Olympian Florence Griffith-Joyner Tragically Died at 38 — the Rise and Fall of 'Flo-Jo'

Even though she passed away at the age of 38, Olympian Florence Griffith-Joyner remains an icon on the world stage. Take a look at the sprinter's achievements during her time.

Florence Griffith-Joyner, also known as Flo-Jo, was the best female track and field athlete of all time. Because of this sport, she found love with fellow athlete Al Joyner whom she wed in 1987. 

Griffith-Joyner sparked interest in running at a young age. At 14, she won the Jesse Owens National Youth Games.  Her fascination with running continued in high school and college.

Florence Griffith-Joyner posed for a portrait on April 5, 1988 in Los Angeles, California. | Photo: Getty Images

Florence Griffith-Joyner posed for a portrait on April 5, 1988 in Los Angeles, California. | Photo: Getty Images

A TRACK STAR

Young Griffith-Joyner became a track star at the University of California Los Angeles after transferring from California State University. During her time, her love for the sport grew big.

In 1982, she emerged champion for the 200-meter run at the National Collegiate Athletic Association. After a year, she finished top of the 400-meter in the same event.

A seasoned athlete, Griffith-Joyner competed in track and field at the Seoul Olympics in South Korea in 1988. It was where she dominated the sport

Florence Griffith-Joyner's outdoor portrait shot in Los Angeles, California in 1982. | Photo: Getty Images

Florence Griffith-Joyner's outdoor portrait shot in Los Angeles, California in 1982. | Photo: Getty Images

VICTORY AND CONTROVERSIES IN SEOUL

In Seoul, Griffith-Joyner scored 10.70 in the semifinals and 10.54 in the finals for the 100-meter category.  She also shattered the world record for 200 meters, lowering the time to 21.34 seconds. She took home three gold medals and a silver.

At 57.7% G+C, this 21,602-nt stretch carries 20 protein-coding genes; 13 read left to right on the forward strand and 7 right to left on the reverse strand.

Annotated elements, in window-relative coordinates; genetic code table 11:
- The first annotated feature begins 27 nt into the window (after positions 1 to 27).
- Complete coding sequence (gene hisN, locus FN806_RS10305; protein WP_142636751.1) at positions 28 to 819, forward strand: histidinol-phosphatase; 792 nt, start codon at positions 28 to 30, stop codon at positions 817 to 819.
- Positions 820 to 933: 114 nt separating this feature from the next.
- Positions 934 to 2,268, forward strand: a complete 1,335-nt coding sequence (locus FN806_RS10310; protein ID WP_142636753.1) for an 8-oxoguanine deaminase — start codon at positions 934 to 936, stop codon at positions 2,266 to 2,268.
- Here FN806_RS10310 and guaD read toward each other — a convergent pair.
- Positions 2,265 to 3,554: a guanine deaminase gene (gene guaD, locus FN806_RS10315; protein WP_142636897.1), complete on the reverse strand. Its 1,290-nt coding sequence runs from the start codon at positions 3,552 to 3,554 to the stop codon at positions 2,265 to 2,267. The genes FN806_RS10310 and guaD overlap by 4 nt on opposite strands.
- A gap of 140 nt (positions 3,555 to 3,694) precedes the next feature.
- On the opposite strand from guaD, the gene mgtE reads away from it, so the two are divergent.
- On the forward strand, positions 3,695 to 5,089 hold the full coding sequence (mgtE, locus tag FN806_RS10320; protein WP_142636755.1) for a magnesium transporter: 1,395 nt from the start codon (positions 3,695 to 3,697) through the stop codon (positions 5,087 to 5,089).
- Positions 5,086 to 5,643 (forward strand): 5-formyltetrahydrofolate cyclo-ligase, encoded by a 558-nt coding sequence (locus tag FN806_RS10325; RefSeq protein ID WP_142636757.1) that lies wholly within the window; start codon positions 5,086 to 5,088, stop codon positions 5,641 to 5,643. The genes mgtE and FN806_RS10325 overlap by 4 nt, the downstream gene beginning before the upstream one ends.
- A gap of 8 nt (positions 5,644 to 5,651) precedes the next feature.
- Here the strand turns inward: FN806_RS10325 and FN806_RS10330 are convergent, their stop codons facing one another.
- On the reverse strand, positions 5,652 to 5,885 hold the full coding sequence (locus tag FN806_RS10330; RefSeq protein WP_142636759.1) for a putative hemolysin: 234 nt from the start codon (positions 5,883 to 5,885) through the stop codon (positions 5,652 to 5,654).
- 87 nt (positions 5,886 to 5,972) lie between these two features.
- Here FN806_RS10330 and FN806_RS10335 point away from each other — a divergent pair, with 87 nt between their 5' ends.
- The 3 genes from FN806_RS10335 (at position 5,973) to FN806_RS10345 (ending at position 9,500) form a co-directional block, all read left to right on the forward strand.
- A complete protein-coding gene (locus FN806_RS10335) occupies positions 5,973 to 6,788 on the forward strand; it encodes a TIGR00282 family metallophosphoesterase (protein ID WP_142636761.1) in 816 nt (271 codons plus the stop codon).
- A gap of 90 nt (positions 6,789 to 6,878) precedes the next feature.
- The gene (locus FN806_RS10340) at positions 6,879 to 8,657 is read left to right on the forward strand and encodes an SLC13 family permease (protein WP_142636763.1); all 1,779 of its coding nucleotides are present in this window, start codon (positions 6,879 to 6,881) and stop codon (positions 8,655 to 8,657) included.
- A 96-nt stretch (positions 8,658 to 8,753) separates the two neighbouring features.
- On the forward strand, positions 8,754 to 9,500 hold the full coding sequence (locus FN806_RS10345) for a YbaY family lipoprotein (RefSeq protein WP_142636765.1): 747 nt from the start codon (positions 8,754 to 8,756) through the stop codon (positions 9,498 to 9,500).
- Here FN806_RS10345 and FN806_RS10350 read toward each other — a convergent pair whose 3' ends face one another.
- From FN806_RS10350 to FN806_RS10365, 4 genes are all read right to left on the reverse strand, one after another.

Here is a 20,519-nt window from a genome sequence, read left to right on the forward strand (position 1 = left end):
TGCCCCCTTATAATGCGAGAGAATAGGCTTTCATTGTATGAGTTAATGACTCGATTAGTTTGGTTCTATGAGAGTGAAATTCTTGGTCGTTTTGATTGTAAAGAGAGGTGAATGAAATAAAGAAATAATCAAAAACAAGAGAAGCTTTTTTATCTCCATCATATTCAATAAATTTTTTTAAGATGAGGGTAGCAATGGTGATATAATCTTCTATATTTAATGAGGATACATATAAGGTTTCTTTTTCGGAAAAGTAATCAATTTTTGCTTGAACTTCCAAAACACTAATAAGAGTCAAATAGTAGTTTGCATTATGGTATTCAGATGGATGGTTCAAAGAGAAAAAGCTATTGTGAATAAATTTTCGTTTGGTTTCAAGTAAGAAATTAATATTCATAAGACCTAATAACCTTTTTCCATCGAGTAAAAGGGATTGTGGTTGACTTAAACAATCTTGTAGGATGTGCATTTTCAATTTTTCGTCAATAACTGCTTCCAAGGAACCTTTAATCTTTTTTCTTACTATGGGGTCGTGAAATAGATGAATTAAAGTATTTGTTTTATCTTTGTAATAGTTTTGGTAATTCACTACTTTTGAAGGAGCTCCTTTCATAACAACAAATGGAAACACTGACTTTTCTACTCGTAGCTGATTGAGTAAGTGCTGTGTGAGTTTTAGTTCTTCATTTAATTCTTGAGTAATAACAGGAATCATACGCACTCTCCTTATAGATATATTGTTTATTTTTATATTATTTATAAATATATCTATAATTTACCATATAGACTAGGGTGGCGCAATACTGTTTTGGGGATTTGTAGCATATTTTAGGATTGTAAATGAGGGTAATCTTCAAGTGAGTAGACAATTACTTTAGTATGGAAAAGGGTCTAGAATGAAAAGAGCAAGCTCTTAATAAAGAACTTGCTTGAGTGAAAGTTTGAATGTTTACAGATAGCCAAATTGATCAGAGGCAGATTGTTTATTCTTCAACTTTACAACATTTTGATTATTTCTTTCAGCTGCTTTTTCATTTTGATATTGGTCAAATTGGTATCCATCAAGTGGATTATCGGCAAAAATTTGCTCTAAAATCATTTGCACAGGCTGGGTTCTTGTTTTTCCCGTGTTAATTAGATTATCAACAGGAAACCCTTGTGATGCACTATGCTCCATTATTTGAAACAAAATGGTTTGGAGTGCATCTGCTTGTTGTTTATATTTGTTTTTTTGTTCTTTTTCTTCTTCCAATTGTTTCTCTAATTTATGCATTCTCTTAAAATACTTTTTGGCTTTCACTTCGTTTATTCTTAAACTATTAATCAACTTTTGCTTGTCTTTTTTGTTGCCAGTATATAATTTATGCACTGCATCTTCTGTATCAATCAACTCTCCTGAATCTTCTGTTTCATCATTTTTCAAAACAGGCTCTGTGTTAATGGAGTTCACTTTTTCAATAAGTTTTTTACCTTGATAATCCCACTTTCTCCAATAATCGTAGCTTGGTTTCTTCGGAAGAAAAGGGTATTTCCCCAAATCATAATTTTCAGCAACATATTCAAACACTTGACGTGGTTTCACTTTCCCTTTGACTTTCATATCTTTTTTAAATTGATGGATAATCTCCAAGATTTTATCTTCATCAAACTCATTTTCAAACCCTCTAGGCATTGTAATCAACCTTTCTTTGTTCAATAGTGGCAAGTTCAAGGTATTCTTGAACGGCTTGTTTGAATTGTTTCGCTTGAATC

The unimaginable record prompted speculations that she used performance-enhancing drugs. Despite the suspicions, Griffith-Joyner's testing samples were clean. 

More suspicions continued to tarnish her name. Darrell Robinson, Griffith-Joyner's former teammate, alleged that she had used Human Growth Hormones.

Florence Griffith-Joyner during the Women's 200-meter event at the United States Olympic Trials on June 20, 1984 at the Los Angeles Memorial Coliseum in California.  | Photo: Getty Images

Florence Griffith-Joyner during the Women's 200-meter event at the United States Olympic Trials on June 20, 1984 at the Los Angeles Memorial Coliseum in California. | Photo: Getty Images

Unfortunately, Robinson's claims about Griffth-Joyner using drugs were not proven. He also claimed that other high-profile athletes used steroids without testing positive. 

In February 1989, Griffith-Joyner retired from track and field but was still involved in athletics. In 1993, she was chosen as the co-chair of the President's Council on Physical Fitness.

Last month, tennis superstar Serena Williams honored Griffith-Joyner through a fashionable statement.

Florence Griffith-Joyner during her winning moment in the Women's 100 meters final event during the XXIV Summer Olympic Games at the Seoul Olympic Stadium in Seoul, South Korea on September 25, 1988. | Photo: Getty Images

Florence Griffith-Joyner during her winning moment in the Women's 100 meters final event during the XXIV Summer Olympic Games at the Seoul Olympic Stadium in Seoul, South Korea on September 25, 1988. | Photo: Getty Images

HER CAREER ACCOMPLISHMENTS

Griffith-Joyner managed to set up a self-titled foundation to help children in need. With her efforts, she was inducted into the Track and Field Hall of Fame in 1995. 

During this time, she attempted to train for another shot in the Olympics. However, her Achilles tendon injury hindered her chance at the prestigious event.

Fans were shocked that in September 1998, the "fastest woman alive" tragically died in her sleep while at her home in California. Her death broke the hearts of fans and left her only daughter, Mary, motherless.

Last month, 23-time Grand Slam champion Serena Williams honored Griffith-Joyner through a fashionable statement. She did it during the recent Australian Open.  

Several years after her death, Griffith-Joyner still holds the world records in the 100-meter and 200-meter events, which remained unbeatable today.

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